Other English rugby clubs followed this lead and did not join the FA and instead in 1871 formed the Rugby Football Union. The eleven remaining clubs, under
Żagań is a town on the Bóbr river in western Poland, with 26,253 inhabitants. The town is the capital of Żagań County in the historic region of Silesia. In the Zielona Góra Voivodeship, Żagań has been in the Lubusz Voivodeship since 1999. Prior to 1945 it was first in the Province of Silesia and subsequently the various unified states of Germany; the town hosts the Polish 11th Armoured Cavalry Division. An American tank brigade rotates through the town under Operation Atlantic Resolve; the town's name means "place of the burnt forest": referring to the burning of primaeval forest by early settlers. If this is correct, it is consistent with the names of nearby places: Zgorzelec, Pożarów. Żagań is located halfway between Cottbus and Wrocław 100 meters above sea level and at the centre of the Żagań administrative district. It is about 100 km north of the Polish frontier with the former Czechoslovakia, since the most recent reconfiguration of the frontiers has been located 40 km to the east of the Polish frontier with Germany.
The rural district of Żagań surrounds the town on its northern and southern sides. Iłowa lies to the south-west and the rural district of Żary is to the north-west; the Rivers Bóbr and Kwisa meet up just outside the town on its south-eastern side. Żagań, first mentioned in a 1202 deed belonged the Duchy of Lower Silesia at Wrocław under the rule of the Piast duke Henry I the Bearded. In 1251, it was part of the newly created Duchy of Głogów under Henry's grandson Konrad I. After Konrad's death in 1274, his heirs again divided the duchy and the castle of Żagań became the residence of his youngest son Przemko of Ścinawa, Duke of Żagań from 1278, who established a monastery of the Augustinian Canons here, thus the Duchy of Żagań came into the existence. In 1284, he swapped his estates for the Duchy of Ścinawa and was succeeded by his elder brother Konrad II the Hunchback; when Konrad II died in 1304, all the former Głogów estates were reunified under his surviving brother Henry III. In 1309, Henry III of Głogów was succeeded by his eldest son Henry IV the Faithful, who in 1321 again had to divide the duchy with his younger brothers.
He ceded Głogów to Przemko II and retired to Żagań, which again became the capital of a duchy in its own right. In 1329, all the sons of Henry III of Głogów became vassals of John of Luxembourg, the King of Bohemia - with the exception of Przemko II who died two years later; when in 1393 Henry VI the Older, grandson of Henry IV, died without issue, the estates were again reunified with Głogów until in 1412 Jan I, the eldest son of Duke Henry VIII the Sparrow, became the sole ruler of the Żagań duchy. After a fierce battle for the inheritance, Jan II the Mad, son of Jan I sold it to Duke Albert III of Saxony from the House of Wettin, thus ending the centuries-long Piast rule. In 1549, Elector Maurice of Saxony ceded Sagan to the Bohemian king Ferdinand I of Habsburg. Emperor Ferdinand II of Habsburg allotted the fief to Albrecht von Wallenstein, his supreme commander in the Thirty Years' War in 1627, it passed to the illustrious Bohemian family of Lobkowicz, who had the Baroque Żagań Palace erected.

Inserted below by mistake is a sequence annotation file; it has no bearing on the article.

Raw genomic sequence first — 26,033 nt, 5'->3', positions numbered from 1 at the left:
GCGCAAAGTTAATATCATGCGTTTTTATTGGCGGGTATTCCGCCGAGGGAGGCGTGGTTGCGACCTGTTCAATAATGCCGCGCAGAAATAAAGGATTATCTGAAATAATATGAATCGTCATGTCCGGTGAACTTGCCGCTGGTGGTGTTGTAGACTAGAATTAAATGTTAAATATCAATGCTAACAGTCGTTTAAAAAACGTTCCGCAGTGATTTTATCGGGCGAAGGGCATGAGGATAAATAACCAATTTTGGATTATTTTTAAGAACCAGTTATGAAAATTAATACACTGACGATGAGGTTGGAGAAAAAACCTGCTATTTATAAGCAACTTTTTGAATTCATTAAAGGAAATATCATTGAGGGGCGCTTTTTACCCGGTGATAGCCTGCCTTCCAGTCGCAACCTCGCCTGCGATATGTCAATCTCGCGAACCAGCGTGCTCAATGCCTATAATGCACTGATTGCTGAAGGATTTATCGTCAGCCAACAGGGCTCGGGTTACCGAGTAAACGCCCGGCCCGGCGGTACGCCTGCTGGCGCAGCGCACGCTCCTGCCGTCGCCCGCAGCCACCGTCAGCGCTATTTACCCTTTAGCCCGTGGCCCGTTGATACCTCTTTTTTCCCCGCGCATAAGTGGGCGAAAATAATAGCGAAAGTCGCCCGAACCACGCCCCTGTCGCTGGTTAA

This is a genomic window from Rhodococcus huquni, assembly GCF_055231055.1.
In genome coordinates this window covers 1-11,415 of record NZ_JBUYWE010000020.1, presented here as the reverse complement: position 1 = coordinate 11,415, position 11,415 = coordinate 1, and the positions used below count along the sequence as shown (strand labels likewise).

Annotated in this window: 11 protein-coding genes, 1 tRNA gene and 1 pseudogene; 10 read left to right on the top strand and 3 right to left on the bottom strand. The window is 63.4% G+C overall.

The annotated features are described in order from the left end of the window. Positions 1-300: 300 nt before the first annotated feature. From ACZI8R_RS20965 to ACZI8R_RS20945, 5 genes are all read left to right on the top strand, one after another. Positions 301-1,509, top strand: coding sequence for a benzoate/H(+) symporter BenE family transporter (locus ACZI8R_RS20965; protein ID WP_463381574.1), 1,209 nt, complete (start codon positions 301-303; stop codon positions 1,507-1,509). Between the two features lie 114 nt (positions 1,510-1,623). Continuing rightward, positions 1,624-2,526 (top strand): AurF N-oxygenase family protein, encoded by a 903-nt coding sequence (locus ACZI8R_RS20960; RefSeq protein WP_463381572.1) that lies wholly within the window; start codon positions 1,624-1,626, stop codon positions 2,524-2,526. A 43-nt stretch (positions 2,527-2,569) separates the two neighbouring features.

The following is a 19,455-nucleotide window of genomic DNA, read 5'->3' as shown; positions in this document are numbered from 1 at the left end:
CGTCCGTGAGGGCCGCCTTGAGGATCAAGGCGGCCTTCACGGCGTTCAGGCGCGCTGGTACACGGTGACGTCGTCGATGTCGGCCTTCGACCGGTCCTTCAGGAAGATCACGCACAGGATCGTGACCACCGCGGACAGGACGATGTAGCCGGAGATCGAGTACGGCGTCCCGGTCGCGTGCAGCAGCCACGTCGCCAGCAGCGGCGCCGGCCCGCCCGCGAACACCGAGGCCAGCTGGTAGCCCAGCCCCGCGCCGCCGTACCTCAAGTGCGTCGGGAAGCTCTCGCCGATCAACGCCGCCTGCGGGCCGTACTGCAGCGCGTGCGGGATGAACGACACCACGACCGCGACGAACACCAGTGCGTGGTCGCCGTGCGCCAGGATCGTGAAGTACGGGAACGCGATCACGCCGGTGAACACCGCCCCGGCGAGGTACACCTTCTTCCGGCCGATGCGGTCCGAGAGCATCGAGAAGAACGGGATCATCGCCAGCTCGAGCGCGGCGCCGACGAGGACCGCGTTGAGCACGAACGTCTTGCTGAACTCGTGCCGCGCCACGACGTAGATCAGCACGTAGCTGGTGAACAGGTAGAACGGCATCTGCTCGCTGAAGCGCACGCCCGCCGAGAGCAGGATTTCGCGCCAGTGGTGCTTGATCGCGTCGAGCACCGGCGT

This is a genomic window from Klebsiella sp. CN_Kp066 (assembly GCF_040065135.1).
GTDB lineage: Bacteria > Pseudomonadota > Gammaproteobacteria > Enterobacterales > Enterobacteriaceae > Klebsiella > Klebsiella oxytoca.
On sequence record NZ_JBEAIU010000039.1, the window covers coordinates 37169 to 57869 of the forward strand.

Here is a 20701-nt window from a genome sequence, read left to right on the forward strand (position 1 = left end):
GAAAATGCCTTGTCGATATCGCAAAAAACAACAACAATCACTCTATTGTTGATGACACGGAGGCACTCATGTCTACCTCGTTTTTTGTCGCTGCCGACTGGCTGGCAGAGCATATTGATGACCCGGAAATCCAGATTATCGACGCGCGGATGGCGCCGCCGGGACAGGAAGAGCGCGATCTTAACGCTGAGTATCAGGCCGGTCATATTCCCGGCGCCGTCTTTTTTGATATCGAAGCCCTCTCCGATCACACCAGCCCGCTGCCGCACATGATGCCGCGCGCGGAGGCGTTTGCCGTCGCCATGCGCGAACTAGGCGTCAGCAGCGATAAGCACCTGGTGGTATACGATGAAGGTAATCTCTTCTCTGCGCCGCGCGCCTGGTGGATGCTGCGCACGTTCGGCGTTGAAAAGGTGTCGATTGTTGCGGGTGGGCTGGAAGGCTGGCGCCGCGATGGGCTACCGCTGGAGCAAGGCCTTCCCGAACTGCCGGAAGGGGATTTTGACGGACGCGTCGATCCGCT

After the First Silesian War of 1742, Żagań became part of the Prussia. In 1786, the fief was purchased by Peter von Biron, Duke of Courland, in 1843, it passed to his daughter Dorothea, the wife of Edmond de Talleyrand, a nephew of the great French diplomat Talleyrand, who spent her retirement years at Sagan. A patent of King Frederick William IV of Prussia on 6 January 1845 invested her as Duchess of Sagan; the double title both Prussian and French, served to render the duc de Sagan a neutral party in World War II: his Château de Valençay provided a safe haven for treasures of the Louvre during the German occupation of France. Sagan was occupied by Soviet troops during the third week of February 1945, following several days of savage fighting. After World War II, the town was transferred from Germany to Poland along with the rest of Silesia under terms agreed between the winning wartime powers, became once again Żagań; the war formally ended in May 1945. During 1945 and 1946, the totality of the town's population either fled ahead of the Red Army or was expelled.